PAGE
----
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Day FIVE of the 2006 Independent Food Festival & Awards

 

Day One | Day Two | Day Three | Day Four | Day Five

 

   

DAY FIVE CATEGORIES

 

   

The Best Marmalade This Side of the Atlantic

Cold Smoked Salmon So Delicious That Youíll Want To Build Your Own Smokehouse

Best Place to Grab a Bowl of Soup

Most Refreshing Replacement for Water

The Best Place to Buy Your Pacojet and Cubebe Peppers

Best Final Resting Place For a Walnut

BBQ Sandwich Worth Risking My Chef's Card

The Most Eye Opening, Palate Satisfying, and Life Inspiring Meats

Best Place to Eat Oysters Off The Hood or Roof of a Car
on a Sunny Winter Afternoon in Paris

The Best Kept Secret in Seattle

Sweetest Way to Travel Back in Time

The Best Peanut Brittle I've Ever Eaten

     
     
   

DAY FIVE AWARDS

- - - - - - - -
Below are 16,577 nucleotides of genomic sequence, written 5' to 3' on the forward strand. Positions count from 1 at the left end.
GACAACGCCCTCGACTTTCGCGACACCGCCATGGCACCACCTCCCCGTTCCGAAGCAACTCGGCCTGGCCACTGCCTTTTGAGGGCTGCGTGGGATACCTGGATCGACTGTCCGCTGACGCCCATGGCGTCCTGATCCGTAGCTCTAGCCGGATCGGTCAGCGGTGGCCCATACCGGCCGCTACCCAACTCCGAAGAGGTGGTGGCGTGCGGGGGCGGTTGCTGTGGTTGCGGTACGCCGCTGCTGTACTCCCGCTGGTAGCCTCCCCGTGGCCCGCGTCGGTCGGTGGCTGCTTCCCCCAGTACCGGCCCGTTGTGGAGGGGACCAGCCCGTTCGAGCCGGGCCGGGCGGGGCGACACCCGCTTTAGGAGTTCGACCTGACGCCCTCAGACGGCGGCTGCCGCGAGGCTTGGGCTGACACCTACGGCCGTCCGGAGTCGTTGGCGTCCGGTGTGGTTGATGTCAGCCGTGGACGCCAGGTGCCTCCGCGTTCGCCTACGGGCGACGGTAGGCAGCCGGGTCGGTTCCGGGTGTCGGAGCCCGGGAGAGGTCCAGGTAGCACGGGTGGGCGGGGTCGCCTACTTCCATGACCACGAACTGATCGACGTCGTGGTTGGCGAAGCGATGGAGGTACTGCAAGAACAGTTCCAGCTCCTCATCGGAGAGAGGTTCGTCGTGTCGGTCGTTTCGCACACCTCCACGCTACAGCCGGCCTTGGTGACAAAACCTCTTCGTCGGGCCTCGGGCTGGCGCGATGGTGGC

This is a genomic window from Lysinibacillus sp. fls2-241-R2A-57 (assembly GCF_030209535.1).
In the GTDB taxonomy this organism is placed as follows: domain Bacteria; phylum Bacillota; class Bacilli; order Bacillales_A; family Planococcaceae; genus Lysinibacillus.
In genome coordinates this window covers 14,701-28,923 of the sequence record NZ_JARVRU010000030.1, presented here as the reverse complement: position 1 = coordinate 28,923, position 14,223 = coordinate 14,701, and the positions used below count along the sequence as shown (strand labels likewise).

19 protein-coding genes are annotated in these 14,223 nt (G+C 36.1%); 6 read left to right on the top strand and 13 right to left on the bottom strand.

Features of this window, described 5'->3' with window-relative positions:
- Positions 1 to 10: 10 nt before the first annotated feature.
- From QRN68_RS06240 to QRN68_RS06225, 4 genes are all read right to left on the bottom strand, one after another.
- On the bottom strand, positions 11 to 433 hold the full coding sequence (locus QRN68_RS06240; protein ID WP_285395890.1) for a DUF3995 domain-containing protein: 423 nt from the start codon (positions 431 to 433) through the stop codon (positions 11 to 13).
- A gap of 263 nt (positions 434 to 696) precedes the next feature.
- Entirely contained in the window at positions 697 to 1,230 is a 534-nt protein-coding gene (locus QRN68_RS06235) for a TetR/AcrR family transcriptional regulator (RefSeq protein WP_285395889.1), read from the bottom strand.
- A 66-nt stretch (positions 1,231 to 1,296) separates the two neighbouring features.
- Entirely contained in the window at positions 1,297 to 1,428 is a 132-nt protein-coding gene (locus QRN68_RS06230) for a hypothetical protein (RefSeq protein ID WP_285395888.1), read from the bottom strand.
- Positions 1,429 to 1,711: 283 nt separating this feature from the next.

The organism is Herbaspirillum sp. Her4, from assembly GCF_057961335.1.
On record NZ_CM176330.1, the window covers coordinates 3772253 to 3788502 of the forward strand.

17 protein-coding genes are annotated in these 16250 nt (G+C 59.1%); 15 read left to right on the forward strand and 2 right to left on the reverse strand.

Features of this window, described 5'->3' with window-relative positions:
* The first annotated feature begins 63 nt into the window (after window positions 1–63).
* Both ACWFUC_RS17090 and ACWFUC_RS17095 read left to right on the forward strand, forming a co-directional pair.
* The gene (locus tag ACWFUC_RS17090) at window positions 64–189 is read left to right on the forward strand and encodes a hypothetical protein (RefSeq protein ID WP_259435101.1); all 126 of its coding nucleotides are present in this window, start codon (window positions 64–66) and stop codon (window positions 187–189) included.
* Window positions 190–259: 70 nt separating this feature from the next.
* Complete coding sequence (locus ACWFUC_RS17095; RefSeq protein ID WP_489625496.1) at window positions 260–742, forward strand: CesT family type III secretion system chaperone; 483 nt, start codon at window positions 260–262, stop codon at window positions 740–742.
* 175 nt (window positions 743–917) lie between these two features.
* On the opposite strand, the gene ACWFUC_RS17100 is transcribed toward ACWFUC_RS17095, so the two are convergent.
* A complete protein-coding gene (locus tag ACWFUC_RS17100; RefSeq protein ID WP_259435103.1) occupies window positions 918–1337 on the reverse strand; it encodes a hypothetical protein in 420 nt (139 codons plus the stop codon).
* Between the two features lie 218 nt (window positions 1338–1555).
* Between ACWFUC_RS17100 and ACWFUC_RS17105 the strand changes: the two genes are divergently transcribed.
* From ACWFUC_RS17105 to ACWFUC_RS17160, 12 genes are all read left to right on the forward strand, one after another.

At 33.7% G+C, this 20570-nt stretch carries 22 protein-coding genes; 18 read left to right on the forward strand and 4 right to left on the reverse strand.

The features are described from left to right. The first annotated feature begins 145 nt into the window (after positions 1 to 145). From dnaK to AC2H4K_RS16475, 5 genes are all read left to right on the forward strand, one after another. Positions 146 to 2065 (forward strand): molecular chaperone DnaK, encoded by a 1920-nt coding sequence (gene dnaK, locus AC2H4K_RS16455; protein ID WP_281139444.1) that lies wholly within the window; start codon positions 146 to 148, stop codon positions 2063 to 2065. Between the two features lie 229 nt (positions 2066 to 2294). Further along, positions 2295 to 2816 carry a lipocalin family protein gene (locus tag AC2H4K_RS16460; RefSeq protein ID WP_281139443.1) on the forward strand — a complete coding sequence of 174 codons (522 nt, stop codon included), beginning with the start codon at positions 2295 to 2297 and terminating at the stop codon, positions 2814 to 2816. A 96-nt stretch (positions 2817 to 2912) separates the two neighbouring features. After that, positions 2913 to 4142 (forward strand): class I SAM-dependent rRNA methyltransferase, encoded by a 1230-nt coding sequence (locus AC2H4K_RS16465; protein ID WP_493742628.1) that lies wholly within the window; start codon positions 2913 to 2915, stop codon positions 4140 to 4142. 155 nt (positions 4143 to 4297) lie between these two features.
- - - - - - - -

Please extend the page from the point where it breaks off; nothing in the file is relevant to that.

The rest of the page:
The Best Marmalade This Side of the Atlantic

 

June Taylor, June Taylor Jams, Berkeley, California

Awarded by: Eggbeater

     
   

Cold Smoked Salmon So Delicious That Youíll Want To Build Your Own Smokehouse

 

J. Willie Krauchís Atlantic Smoked Salmon, Tangier, Nova Scotia, Canada

Awarded by: ŗ la Cuisine!

     
   

Rare Breed Pigs

 

Essex Pig Company, England

Awarded by: Nordljus

     
   

Most Refreshing Replacement for Water

 

Infusions Tea Spa, Boston, Massachusetts

Awarded by: Arthur Hungry

     
   

The Best Place to Buy Your Pacojet and Cubebe Peppers

 

Le Sanctuaire, Santa Monica, California

Awarded by: Chez Pim

     
   

Best Final Resting Place For a Walnut

 

Walnut Levain, Columbia City Bakery, Seattle, Washington